Tag Archives: #elephants

Researchers Locate Elephants Using Microphones-Siesmometers Combination (Biology)

Researchers from the University of Oxford, Mpala Research Center and Save the Elephants, have used a combination of acoustic microphones and seismometers to locate elephants.

In this novel study, published today in The Journal of the Royal Society Interface, researchers managed to accurately determine elephant locations by measuring the vibration of the ground caused by their rumbles, which are low frequency calls. To do this, they used seismometers, which are seismic sensors typically used for measuring earthquakes and explosions.

Seismic waves pass through lots of different solid materials between source and sensor, unlike the acoustic waves. It was a surprise that the seismic sensors worked just as well as the acoustic sensors to localise the elephants, and in some cases they worked even better

This interdisciplinary research, created in collaboration with computer scientists, earth scientists, conservationists, and biologists, used data gathered in Kenya, and is the first study to use seismometers to get locational information about elephants in the wild. Acoustic and seismic equipment was set up around a watering hole known to be frequented by elephants at the Mpala research center in Kenya, and paired with camera traps to provide additional data. Researchers discovered that the seismic dataset led to a more accurate localisation of elephants than the acoustic dataset.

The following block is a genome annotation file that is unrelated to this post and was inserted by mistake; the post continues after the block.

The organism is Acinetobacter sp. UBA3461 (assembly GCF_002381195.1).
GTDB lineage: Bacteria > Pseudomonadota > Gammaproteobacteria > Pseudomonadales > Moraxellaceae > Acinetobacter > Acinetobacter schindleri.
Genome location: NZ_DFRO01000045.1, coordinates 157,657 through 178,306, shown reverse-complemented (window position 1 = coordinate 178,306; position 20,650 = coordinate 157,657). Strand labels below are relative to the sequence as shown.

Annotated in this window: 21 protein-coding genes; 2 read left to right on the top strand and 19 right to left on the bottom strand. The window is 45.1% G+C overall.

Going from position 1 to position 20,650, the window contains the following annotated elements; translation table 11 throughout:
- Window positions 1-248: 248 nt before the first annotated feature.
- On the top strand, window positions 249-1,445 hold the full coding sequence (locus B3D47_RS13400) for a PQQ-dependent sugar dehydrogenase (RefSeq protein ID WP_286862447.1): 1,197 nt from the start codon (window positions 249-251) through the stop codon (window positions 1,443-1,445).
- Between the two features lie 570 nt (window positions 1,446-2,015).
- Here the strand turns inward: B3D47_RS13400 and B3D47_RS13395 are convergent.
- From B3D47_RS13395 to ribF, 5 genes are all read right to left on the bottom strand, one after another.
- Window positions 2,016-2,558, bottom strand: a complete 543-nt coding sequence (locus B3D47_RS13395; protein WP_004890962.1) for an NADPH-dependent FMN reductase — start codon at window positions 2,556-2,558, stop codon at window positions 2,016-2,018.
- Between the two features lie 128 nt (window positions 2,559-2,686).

Previous work has shown that seismic recordings can be used to differentiate between elephants’ activities such as walking, running and calling. But seismic monitoring also provides information about other animals and their activities. In future work, the team hopes to develop ”listening rules” to detect what wildlife is close to these sensors and what they are doing, all based on their seismic “footprints”.

Dr Michael Reinwald, postdoctoral researcher at Oxford’s Department of Zoology, said: ‘Seismic waves pass through lots of different solid materials between source and sensor, unlike the acoustic waves. It was therefore a surprise that the seismic sensors worked just as well as the acoustic sensors to localise the elephants, and in some cases the seismic systems worked even better.’

From a conservation perspective, using seismic sensors alongside acoustic systems offers an alternative, and potentially more accurate, way of assessing situations. Where acoustic recordings would be influenced by rain, wind, and both human and animal activity, seismic monitoring would be impacted by other factors, such as geology and sensors are buried under the ground.

This is useful because it allows conservationists to have more data on where elephants are in different scenarios. Knowing whether or not elephants are present in protected areas, or if they’re going into environments with higher risks, allows for reactive responses, and can limit human-elephant conflict.

PI Dr Beth Mortimer from the Department of Zoology said, “This study is important as it shows that seismic information from elephant rumble calls is just as useful as acoustic information for locating elephants. This opens up further questions about how the elephants might be using seismic rumbles to communicate with each other in the wild.”